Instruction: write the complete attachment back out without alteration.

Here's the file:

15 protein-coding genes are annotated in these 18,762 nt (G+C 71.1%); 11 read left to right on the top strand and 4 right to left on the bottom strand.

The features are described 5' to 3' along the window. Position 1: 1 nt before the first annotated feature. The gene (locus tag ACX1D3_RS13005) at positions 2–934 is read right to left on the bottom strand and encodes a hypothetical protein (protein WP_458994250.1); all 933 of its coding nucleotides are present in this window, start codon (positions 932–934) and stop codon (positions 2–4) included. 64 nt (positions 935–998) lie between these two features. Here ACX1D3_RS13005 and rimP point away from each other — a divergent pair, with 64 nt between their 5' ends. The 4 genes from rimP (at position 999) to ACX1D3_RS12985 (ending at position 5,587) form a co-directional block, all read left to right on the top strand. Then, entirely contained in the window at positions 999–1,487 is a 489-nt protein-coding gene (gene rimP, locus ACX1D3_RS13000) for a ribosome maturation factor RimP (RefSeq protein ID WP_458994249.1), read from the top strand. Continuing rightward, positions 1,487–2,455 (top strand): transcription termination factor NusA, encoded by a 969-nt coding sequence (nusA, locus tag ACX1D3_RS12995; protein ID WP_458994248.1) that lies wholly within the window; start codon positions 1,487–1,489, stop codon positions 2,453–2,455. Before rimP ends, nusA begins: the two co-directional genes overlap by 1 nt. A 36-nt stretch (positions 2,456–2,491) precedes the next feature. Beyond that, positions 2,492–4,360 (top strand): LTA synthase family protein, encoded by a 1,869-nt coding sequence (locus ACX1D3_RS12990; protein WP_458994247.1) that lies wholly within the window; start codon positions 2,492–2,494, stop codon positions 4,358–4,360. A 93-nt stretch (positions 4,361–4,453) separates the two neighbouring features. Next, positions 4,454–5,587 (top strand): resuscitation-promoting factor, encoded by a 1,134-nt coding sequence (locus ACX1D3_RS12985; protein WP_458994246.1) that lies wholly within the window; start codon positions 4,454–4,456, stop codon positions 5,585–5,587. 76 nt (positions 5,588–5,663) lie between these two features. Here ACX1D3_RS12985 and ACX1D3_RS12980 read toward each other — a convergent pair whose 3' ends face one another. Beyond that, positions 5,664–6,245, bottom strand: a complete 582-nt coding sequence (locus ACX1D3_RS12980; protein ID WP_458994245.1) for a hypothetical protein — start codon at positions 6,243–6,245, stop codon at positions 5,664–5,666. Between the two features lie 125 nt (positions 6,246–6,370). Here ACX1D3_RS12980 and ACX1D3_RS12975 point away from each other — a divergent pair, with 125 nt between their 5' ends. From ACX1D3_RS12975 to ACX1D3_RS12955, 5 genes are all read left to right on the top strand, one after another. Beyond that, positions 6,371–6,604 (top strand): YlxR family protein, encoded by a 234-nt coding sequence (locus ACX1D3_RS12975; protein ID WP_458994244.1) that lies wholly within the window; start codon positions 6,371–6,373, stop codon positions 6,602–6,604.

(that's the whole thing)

15 protein-coding genes are annotated in these 18,762 nt (G+C 71.1%); 11 read left to right on the top strand and 4 right to left on the bottom strand.

The features are described 5' to 3' along the window. Position 1: 1 nt before the first annotated feature. The gene (locus tag ACX1D3_RS13005) at positions 2–934 is read right to left on the bottom strand and encodes a hypothetical protein (protein WP_458994250.1); all 933 of its coding nucleotides are present in this window, start codon (positions 932–934) and stop codon (positions 2–4) included. 64 nt (positions 935–998) lie between these two features. Here ACX1D3_RS13005 and rimP point away from each other — a divergent pair, with 64 nt between their 5' ends. The 4 genes from rimP (at position 999) to ACX1D3_RS12985 (ending at position 5,587) form a co-directional block, all read left to right on the top strand. Then, entirely contained in the window at positions 999–1,487 is a 489-nt protein-coding gene (gene rimP, locus ACX1D3_RS13000) for a ribosome maturation factor RimP (RefSeq protein ID WP_458994249.1), read from the top strand. Continuing rightward, positions 1,487–2,455 (top strand): transcription termination factor NusA, encoded by a 969-nt coding sequence (nusA, locus tag ACX1D3_RS12995; protein ID WP_458994248.1) that lies wholly within the window; start codon positions 1,487–1,489, stop codon positions 2,453–2,455. Before rimP ends, nusA begins: the two co-directional genes overlap by 1 nt. A 36-nt stretch (positions 2,456–2,491) precedes the next feature. Beyond that, positions 2,492–4,360 (top strand): LTA synthase family protein, encoded by a 1,869-nt coding sequence (locus ACX1D3_RS12990; protein WP_458994247.1) that lies wholly within the window; start codon positions 2,492–2,494, stop codon positions 4,358–4,360. A 93-nt stretch (positions 4,361–4,453) separates the two neighbouring features. Next, positions 4,454–5,587 (top strand): resuscitation-promoting factor, encoded by a 1,134-nt coding sequence (locus ACX1D3_RS12985; protein WP_458994246.1) that lies wholly within the window; start codon positions 4,454–4,456, stop codon positions 5,585–5,587. 76 nt (positions 5,588–5,663) lie between these two features. Here ACX1D3_RS12985 and ACX1D3_RS12980 read toward each other — a convergent pair whose 3' ends face one another. Beyond that, positions 5,664–6,245, bottom strand: a complete 582-nt coding sequence (locus ACX1D3_RS12980; protein ID WP_458994245.1) for a hypothetical protein — start codon at positions 6,243–6,245, stop codon at positions 5,664–5,666. Between the two features lie 125 nt (positions 6,246–6,370). Here ACX1D3_RS12980 and ACX1D3_RS12975 point away from each other — a divergent pair, with 125 nt between their 5' ends. From ACX1D3_RS12975 to ACX1D3_RS12955, 5 genes are all read left to right on the top strand, one after another. Beyond that, positions 6,371–6,604 (top strand): YlxR family protein, encoded by a 234-nt coding sequence (locus ACX1D3_RS12975; protein ID WP_458994244.1) that lies wholly within the window; start codon positions 6,371–6,373, stop codon positions 6,602–6,604.